Pistoia, 1623 – Rome, 1703
Madonna with Child and Saint Dominic offering the Rosary to Saint Pius V and Saint Catherine of Siena
oil on canvas, cm 167×142
inscription on reverse “Lazzaro Baldi pinxit”
The group composed of the Madonna and Child is at the centre of this canvas. With Saint Dominic acting as a go-between, the Virgin offers the rosary to a kneeling pope with a tiara at his side. This is Saint Pius V, who can be recognised thanks to his characteristic profile and the view of the naval battle scene glimpsed through the window, alluding to the Battle of Lepanto. The Ghisleri pope (1504–1572), who led the Christian armies against the Turks, dedicated his success to the Madonna of Victory, thence called the Madonna of the Rosary. A rosary is also offered to Saint Catherine, the Sienese mystic, depicted with her head crowned with thorns, the stigmata and lilies.
It is unmistakably a painting of the Cortonesque school, inspired by the art of Pietro da Cortona. The theatrical style proposed by the latter, starting with the great ceiling of Palazzo Barberini painted in around 1630, quickly became the most widespread artistic trend in the peninsula, meeting with extensive appreciation and attracting numerous followers.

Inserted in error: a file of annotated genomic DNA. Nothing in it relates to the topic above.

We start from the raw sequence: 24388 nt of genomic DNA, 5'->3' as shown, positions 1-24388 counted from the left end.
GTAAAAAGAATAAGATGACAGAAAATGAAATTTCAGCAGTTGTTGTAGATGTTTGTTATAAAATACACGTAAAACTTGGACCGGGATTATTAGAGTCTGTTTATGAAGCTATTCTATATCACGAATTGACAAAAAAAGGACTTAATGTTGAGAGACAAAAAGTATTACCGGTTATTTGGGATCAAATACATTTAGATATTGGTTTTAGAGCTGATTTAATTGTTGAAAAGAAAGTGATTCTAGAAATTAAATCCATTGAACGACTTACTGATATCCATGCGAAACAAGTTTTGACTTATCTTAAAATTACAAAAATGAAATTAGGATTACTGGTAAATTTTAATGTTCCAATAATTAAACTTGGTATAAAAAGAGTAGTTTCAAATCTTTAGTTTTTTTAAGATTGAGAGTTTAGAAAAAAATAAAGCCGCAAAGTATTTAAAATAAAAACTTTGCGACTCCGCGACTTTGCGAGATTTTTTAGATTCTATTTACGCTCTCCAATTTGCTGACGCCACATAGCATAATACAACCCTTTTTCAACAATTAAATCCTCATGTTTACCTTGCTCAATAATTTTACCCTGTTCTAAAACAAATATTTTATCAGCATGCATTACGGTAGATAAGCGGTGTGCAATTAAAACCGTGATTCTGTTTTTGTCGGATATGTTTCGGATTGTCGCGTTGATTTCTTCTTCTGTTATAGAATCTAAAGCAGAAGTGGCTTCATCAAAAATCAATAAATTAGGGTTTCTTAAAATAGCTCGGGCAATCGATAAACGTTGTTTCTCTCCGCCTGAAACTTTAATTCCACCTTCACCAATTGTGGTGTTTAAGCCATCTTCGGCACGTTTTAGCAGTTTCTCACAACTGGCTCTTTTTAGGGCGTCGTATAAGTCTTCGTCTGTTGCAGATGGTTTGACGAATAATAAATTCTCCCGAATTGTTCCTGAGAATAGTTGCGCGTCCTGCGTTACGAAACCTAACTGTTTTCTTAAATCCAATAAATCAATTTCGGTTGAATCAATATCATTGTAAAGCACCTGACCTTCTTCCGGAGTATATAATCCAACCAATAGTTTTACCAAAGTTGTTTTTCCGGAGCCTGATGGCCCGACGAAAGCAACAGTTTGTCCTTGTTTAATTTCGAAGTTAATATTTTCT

They must certainly have included Lazzaro Baldi from Pistoia, who came to Rome at a young age to study with Cortona and then stayed in the Eternal City, where he had a very successful career, producing several important works, such as the three frescoes in the Alexander VII gallery in the Quirinal Palace (1657), and the ‘Vision of Saint John on Patmos’, painted between 1660 and 1665. The artist’s works that come closest to our canvas, whose authorship is suggested by an old inscription on the back, probably not contemporary with the painting, include the ‘Mystical Marriage of Saint Rose of Lima’, Amsterdam, Rijksmuseum (SK-A -596). The theme of the Battle of Lepanto was given new impetus with the escalation of tensions with the Turks, in the years leading up to their final defeat in Vienna in 1683, and the painting can be traced back to this period.